Image Credit: Uzone
In Singapore’s hot weather, a nice cone of cold ice cream helps us to beat the heat. But if we were given a choice, would we rather enjoy it in an air-conditioned shop or along the streets in the heat.
While ice-cream parlors have their fancy menu and aesthetic Instagram shots, there is something special about getting our ice cream from the ice-cream uncle.
The iconic ringing of the ice-cream cart bells is a large part of our childhood. It’s hard not to recall a moment as a child when the ice-cream carts were out of our reach. Be it at home, in the parks, on the beach, or outside the school gates, the ice-cream carts used to be a common sight in our daily lives.
As we thought back, we tried to recall when was the last time we heard the ringing of the ice cream uncle. Even the uncles that used to be along the streets of Orchard, seem to no longer be there.
If you want to try the traditional ice-cream blocks in a cup or wafer biscuits or perhaps the iconic rainbow bread, you can find one Uncle Chieng along the streets near Ngee Ann City!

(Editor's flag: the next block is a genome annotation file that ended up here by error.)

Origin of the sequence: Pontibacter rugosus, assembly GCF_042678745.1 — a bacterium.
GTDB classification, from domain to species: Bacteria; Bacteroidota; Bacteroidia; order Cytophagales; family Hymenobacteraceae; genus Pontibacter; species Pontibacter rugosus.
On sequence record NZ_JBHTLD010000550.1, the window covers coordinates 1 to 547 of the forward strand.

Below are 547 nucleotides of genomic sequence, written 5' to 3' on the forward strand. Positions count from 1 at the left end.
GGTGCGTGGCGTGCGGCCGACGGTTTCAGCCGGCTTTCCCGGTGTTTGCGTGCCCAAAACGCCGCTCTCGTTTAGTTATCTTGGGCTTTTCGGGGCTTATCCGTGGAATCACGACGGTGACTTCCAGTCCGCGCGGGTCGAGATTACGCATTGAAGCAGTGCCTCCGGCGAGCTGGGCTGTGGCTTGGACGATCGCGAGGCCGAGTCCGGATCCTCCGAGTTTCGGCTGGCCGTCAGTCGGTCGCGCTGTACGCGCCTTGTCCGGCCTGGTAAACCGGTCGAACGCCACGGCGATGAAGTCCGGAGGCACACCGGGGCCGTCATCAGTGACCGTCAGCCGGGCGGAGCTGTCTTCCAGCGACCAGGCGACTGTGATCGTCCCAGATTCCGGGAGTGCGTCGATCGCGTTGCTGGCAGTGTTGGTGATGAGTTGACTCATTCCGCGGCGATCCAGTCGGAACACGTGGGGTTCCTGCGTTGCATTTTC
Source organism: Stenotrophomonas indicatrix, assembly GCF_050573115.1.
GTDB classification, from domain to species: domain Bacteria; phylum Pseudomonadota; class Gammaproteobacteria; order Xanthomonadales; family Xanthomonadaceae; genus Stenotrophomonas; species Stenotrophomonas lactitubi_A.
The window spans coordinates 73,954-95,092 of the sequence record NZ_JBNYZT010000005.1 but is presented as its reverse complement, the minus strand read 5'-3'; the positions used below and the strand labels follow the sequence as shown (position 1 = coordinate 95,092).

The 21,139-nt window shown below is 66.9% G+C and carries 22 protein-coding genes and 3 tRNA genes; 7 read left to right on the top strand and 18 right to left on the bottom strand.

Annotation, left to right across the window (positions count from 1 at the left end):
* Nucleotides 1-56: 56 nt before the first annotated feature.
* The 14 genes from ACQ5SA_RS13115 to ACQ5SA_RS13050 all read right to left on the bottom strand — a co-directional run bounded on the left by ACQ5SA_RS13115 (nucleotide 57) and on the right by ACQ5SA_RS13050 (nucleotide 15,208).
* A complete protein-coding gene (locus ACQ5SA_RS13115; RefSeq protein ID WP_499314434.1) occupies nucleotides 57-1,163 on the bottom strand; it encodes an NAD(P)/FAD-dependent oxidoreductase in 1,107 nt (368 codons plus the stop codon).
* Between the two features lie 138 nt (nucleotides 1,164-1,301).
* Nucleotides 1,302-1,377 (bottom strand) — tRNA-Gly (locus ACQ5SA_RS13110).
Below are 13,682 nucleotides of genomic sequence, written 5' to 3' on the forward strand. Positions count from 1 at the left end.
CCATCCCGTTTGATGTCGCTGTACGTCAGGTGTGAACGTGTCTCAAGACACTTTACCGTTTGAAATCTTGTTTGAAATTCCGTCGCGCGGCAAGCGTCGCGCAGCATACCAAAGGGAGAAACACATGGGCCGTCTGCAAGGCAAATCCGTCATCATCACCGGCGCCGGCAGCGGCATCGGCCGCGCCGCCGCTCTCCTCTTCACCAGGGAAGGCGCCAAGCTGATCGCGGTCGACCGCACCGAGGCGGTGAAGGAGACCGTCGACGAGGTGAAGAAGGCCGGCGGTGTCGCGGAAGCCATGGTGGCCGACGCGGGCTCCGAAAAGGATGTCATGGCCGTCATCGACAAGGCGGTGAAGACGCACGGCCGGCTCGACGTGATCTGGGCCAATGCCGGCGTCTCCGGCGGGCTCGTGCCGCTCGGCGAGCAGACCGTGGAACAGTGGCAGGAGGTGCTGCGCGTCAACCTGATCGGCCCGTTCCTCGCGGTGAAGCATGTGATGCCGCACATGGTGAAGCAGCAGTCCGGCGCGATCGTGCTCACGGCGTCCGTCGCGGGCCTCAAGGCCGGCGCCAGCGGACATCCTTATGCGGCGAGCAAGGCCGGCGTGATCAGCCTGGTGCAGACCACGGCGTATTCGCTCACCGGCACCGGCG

391A Orchard Rd, Singapore 238873
Image Credit: Sethlui
Similar to a mochi, Muah Chee is a soft and chewy delicacy covered in peanut powder, sugar and sesame seeds.
Muah Chee is a dessert originating from Southern China (Fujianese) that is the food of our childhoods. The dessert is a relatively easy dish to make but vendors that used to gather large groups of patrons are dwindling.
One of the most iconic shops selling Muah Chee was the Hougang 6 Miles Famous Muah Chee (unfortunately, they are not Halal-certified nor Muslim-owned and their google listing currently shows that they are temporarily closed). The owner, Mr Teo, had taken over the business after helping his father with the business when he was younger. Wanting to keep the snack traditional, Mr. Teo would spend at least 7 hours preparing and making this dish.
If you are in search of Halal Muah Chee, you can find them at Ain Popiah Basah. The shop is Vietnamese-Muslim owned. Apart from Muah Chee, they also offer Popiah, Rojak (Chinese-style), Kueh Pie Tee, and Pho (Vietnam Beef Noodle).